"The concept was to create a venue that could be enjoyed by the people of Astana at all times of year," Foster Partners' Dancey said.
The Khan Shatyr is the latest vanity project initiated by Nursultan Nazarbayev, Kazakhstan's increasingly autocratic president. Its opening ceremony, launched with a performance by Italian tenor Andrea Bocelli and closed with a burst of fireworks, was timed to coincide with Astana day, a new holiday to celebrate the country's capital. It was attended by Nazarbayev, Russian president Dmitry Medvedev, Turkish president Abdullah Gul and Ukrainian president Viktor Yanukovych, among others.
Nazarbayev moved Kazakhstan's capital to the isolated northern city from Almaty in 1998 and renamed it Astana, which means, literally, "capital". On the tenth anniversary of the move, Nazarbayev signed a decree declaring 6 July – which happens to be his birthday – Astana Day.
He poured nearly £8bn into the city to transform it into a capital befitting Central Asia's most booming economy. He brought in world-famous architects like Kisho Kurokawa, who before his death in 2007 designed Astana's new airport and laid out a new urban plan for the city. Italian architect Manfredi Nicoletti designed a petal-shaped concert hall. The observation deck of Bayterek, a 105m tall tower in the city centre, bears an imprint of Nazarbayev's right hand and invites viewers to place their own hand into it and make a wish.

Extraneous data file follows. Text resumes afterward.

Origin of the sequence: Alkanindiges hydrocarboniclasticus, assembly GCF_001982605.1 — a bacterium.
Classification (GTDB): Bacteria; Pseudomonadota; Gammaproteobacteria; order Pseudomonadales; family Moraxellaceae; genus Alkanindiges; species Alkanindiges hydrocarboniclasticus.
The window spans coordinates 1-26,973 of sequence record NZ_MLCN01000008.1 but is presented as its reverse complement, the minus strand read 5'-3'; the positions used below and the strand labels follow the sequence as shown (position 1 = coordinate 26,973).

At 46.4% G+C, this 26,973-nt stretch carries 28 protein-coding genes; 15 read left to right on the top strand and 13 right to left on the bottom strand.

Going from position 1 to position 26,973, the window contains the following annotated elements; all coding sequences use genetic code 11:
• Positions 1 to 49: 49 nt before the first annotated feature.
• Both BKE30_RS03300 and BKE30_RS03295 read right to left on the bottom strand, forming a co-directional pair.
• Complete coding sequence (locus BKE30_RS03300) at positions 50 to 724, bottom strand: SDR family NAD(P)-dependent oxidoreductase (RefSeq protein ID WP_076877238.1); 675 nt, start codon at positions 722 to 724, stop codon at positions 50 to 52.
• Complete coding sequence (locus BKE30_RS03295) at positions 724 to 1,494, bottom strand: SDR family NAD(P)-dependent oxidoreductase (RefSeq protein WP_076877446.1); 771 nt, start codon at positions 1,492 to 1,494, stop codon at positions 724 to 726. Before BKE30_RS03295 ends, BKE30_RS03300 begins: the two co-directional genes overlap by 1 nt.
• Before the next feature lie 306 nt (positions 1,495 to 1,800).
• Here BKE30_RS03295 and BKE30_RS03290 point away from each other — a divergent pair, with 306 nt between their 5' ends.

"They're essentially creating a new city, so they're playing around with new ideas," said Will Webster, a London-based freelance photographer who recently photographed the site. "The place is odd."
The Khan Shatyr is Lord Foster's second design in the city, after opening a "Pyramid of Peace," which holds an opera house, library and cultural research centre, in September 2006.
Nazarbayev has ruled Kazakhstan with an iron fist since it gained independence amid the collapse of the Soviet Union in 1991. His current presidential term expires in 2012, but under legal changes approved by parliament in 2007, he is allowed to serve as president indefinitely.